Habits acquired by our human actions alone do not perish by one single contrary act: for a man is not said to be intemperate for one single act of intemperance, nor is a painter held an unskilful master for having once failed in his art; but, as all such habits are acquired by the influence of a series of acts, so we lose them by a long cessation from their acts or by many contrary acts. But charity, Theotimus, which in a moment the Holy Ghost pours into our hearts as soon as the conditions requisite for this infusion are found in us, is also in an instant taken from us, as soon as, diverting our will from the obedience we owe to God, we complete our consent to the rebellion and disloyalty to which temptation excites us.
It is true that charity increases by degrees and goes from perfection to perfection according as by our works or by the frequenting of the sacraments we make place for it, yet it does not decrease by a lessening of its perfection, for we never lose any least part of it but we lose it all. In which it resembles the masterpiece of Phidias so famous amongst the ancients; for they say that this great sculptor made at Athens an ivory statue of Minerva, twenty-six cubits high, and in the buckler which she held, wherein he had represented the battles of the Amazons and Giants, he carved his own face with so great art that one could not take away one line of it, says Aristotle, without destroying the whole statue, so that this work, though it had been brought to perfection by adding piece to piece, yet would have perished in an instant if one little parcel of the workman's likeness had been removed. In like manner, Theotimus, though the Holy Ghost having infused charity into a soul increases it by adding one degree to another and one perfection of love to another, yet still, the resolution of preferring God's will before all things being the essential point of sacred love, and that wherein the image of eternal love, that is of the Holy Ghost, is represented, one cannot withdraw one single piece of it but presently charity wholly perishes.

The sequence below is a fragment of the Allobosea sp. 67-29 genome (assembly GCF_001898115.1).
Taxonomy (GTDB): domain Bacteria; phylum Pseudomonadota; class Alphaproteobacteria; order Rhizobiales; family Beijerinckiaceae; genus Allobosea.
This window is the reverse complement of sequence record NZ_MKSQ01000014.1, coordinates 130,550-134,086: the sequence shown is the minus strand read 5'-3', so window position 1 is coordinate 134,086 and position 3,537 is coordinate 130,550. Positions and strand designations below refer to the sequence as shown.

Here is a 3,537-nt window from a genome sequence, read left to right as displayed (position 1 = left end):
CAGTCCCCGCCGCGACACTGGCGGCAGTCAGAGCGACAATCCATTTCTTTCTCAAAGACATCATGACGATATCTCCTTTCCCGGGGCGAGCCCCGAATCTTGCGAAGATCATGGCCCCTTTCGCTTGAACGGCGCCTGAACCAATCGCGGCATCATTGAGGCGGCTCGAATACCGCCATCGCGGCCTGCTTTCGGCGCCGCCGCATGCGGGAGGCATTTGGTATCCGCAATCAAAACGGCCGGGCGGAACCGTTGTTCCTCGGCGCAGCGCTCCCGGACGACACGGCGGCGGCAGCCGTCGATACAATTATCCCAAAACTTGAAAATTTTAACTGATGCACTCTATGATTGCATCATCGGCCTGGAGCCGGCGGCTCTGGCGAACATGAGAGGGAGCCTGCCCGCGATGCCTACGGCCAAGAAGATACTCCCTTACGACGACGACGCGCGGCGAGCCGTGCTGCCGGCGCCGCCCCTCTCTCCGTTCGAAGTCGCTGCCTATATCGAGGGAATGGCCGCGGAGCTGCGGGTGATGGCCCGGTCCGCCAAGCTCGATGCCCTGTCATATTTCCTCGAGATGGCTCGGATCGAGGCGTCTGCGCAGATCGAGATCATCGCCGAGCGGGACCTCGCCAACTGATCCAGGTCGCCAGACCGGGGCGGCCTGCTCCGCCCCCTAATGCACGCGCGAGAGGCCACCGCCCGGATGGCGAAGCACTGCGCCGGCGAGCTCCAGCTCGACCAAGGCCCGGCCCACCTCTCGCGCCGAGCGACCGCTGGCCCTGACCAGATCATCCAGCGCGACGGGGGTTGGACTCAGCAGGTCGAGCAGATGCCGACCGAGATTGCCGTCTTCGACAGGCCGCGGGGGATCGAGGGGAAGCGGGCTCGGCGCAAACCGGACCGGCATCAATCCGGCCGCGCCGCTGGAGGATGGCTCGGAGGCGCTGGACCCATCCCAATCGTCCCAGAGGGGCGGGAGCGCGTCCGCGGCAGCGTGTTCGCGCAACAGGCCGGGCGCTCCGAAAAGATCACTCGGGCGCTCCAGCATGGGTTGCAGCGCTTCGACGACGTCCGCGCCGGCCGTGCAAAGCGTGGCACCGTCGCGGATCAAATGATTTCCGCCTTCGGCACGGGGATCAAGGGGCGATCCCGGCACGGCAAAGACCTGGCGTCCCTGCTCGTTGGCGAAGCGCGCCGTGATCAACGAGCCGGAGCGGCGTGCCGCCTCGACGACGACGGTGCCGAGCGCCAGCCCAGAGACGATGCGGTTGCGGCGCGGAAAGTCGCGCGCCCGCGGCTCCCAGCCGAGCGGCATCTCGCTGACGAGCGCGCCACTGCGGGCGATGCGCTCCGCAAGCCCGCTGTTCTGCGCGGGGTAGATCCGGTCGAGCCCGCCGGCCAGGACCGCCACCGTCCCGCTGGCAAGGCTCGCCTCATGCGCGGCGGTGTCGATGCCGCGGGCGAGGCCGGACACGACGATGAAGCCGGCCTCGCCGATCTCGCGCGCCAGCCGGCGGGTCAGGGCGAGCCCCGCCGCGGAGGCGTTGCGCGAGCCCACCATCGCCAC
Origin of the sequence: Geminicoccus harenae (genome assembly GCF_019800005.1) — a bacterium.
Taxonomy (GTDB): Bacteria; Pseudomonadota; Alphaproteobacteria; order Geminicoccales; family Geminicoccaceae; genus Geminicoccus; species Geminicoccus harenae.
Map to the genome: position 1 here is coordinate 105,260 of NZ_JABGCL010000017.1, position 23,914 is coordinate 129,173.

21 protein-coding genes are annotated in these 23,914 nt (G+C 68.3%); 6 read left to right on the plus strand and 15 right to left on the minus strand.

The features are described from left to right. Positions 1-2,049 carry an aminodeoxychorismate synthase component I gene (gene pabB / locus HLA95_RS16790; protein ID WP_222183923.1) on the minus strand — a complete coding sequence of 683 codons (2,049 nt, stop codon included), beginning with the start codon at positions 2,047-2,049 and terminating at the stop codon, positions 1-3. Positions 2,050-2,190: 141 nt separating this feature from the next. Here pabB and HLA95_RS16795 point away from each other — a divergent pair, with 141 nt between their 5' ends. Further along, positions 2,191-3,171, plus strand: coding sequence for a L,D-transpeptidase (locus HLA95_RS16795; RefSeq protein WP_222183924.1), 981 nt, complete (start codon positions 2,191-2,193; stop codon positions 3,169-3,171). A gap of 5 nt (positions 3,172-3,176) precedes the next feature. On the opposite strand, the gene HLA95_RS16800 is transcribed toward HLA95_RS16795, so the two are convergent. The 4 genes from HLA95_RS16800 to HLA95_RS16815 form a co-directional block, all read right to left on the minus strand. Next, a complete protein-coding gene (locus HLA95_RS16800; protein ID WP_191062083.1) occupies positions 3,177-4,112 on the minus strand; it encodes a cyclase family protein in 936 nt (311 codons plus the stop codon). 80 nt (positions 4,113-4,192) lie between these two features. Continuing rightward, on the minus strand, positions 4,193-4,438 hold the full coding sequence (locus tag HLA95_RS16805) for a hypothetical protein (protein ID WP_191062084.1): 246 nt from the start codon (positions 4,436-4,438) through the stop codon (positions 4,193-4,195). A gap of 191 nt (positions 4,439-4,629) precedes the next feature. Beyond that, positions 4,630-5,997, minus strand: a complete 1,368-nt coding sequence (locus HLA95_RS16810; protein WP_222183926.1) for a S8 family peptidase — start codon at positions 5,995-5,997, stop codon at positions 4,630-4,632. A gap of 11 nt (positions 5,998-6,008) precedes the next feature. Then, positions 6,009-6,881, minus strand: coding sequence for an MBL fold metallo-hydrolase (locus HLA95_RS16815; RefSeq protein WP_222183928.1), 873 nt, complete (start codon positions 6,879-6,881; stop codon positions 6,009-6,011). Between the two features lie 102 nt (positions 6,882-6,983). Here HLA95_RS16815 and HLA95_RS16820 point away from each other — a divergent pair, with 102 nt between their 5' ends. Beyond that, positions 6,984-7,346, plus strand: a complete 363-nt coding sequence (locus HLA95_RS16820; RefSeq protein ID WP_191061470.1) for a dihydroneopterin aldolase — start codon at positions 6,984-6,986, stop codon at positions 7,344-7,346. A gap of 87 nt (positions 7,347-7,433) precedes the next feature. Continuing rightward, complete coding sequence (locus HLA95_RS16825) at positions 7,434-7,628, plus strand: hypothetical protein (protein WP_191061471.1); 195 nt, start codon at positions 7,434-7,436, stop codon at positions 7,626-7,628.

This preference of God before all things is the dear child of charity. And if Agar, who was but an Egyptian, seeing her son in danger of death had not the heart to stay by him, but would have left him, saying: Ah! I will not see the child die,  is it strange then that charity, the daughter of heavenly sweetness and delight, cannot bear to behold the death of her child, which is the resolution never to offend God? So that while free-will is resolving to consent to sin and is thereby putting to death this holy resolution, charity dies with it, saying in its last sigh: Ah! no, never will I see this child die. In fine, Theotimus, as the precious stone called prassius loses its lustre in the presence of any poison, so in an instant the soul loses her splendour, grace and beauty, which consist in holy love, upon the entry and presence of any mortal sin; -- whence it is written that the soul that sinneth, the same shall die. 
 Genesis 21:16.  Ezech. xviii. 4.
 Ezech. xviii. 4.